[Humanist] 31.205 innovation?

Humanist Discussion Group willard.mccarty at mccarty.org.uk
Wed Jul 26 10:16:18 CEST 2017

                 Humanist Discussion Group, Vol. 31, No. 205.
            Department of Digital Humanities, King's College London
                Submit to: humanist at lists.digitalhumanities.org

        Date: Tue, 25 Jul 2017 10:03:39 +0100
        From: Willard McCarty <willard.mccarty at mccarty.org.uk>
        Subject: innovation

We talk quite a lot about innovation as a virtue of thinking and acting 
digitally but do not always, or even very often, distinguish it from 
novelty. Perhaps the following will help.

> The 'act' of observing something for the first time presupposes the
> activity that rendered it visible. Once you have learned how to see
> something, the activity becomes unimportant or second nature - it
> passes into what Polanyi called peripheral awareness. It is easy to
> suppose that the cases we are aware of - where we seem to 'see' first
> and then record what we then say we have observed - are typical of
> all seeing. Most of our seeing is like this because for most of what
> we experience, the perceptual stage is already set.... we have a
> repertoire of images and concepts which we bring to the task of
> selecting or depicting just those aspects of experience we wish to
> record or communicate. This repertoire is usually adequate to the
> task and its use is therefore usually tacit. The repertoire itself
> remains imperceptible until we encounter (or are asked to share) an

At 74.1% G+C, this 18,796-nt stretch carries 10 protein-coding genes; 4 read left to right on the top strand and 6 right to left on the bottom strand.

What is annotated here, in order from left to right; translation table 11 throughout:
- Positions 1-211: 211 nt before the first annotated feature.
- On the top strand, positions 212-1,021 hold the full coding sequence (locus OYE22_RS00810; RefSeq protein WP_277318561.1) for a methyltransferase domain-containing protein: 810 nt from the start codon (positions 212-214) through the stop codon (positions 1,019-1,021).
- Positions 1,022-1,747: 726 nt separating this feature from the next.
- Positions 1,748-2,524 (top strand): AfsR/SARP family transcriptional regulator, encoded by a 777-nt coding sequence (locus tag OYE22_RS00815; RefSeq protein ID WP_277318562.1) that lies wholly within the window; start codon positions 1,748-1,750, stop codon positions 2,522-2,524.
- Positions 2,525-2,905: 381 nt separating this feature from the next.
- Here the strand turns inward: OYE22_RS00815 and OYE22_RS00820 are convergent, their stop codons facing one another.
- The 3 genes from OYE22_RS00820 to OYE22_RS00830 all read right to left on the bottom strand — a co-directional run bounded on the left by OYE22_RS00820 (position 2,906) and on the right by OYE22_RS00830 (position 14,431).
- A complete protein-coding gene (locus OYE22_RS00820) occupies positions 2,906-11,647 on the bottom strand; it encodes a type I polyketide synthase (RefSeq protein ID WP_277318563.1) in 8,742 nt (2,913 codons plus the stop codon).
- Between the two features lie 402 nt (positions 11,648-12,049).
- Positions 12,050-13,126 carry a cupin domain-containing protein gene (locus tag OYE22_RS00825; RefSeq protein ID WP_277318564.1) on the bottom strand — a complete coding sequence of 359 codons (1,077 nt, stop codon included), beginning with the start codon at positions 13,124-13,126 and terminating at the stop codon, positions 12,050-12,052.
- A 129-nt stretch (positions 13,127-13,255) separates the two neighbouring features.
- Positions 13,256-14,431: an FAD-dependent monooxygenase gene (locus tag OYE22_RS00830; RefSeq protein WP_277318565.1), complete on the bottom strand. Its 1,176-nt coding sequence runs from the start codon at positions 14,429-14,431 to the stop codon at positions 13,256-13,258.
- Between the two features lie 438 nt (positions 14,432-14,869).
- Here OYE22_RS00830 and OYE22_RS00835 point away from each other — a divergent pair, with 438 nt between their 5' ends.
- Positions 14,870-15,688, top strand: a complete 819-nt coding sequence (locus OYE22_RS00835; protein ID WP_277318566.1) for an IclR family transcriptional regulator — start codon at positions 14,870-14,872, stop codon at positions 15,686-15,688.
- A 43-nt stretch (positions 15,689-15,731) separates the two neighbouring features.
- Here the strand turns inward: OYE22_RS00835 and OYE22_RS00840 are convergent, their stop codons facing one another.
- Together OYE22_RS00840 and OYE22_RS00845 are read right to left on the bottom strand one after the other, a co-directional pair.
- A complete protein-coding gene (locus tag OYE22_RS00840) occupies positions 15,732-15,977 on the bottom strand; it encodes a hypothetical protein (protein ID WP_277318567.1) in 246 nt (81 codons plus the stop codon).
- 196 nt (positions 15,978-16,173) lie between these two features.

> experience which does not readily fit our available renderings.
> Novelty brings the repertoire into focal awareness.

David Gooding, Experiment and the Making of Meaning (Kluwer 1990): 74f

In its development as an appliance, computing has become quite 
successfully mimetic of our daily activities, but when defamiliarised, 
considered in the basic strangeness of its digital logic, does it not 
serve us as well or better in bringing our non-digital repertoire into 
focal awareness? Gooding writes of "how much stage-setting is needed for 
observers to have similar experiences of novel phenomena"; then the 
stage-setting is taken for granted, we become involved in the world 
unfolding in the play. I would have both the seamless affordances to 
my reading and writing, and the instrument for probing the difference 
between all-or-nothing and the continuum in between. Is the 
forward-moving, constantly changing but spinoff-producing digital 
medium just what the doctor ordered?


Willard McCarty (www.mccarty.org.uk/), Professor, Department of Digital
Humanities, King's College London; Adjunct Professor, Western Sydney
University and North Carolina State University; Editor,
Interdisciplinary Science Reviews (www.tandfonline.com/loi/yisr20)

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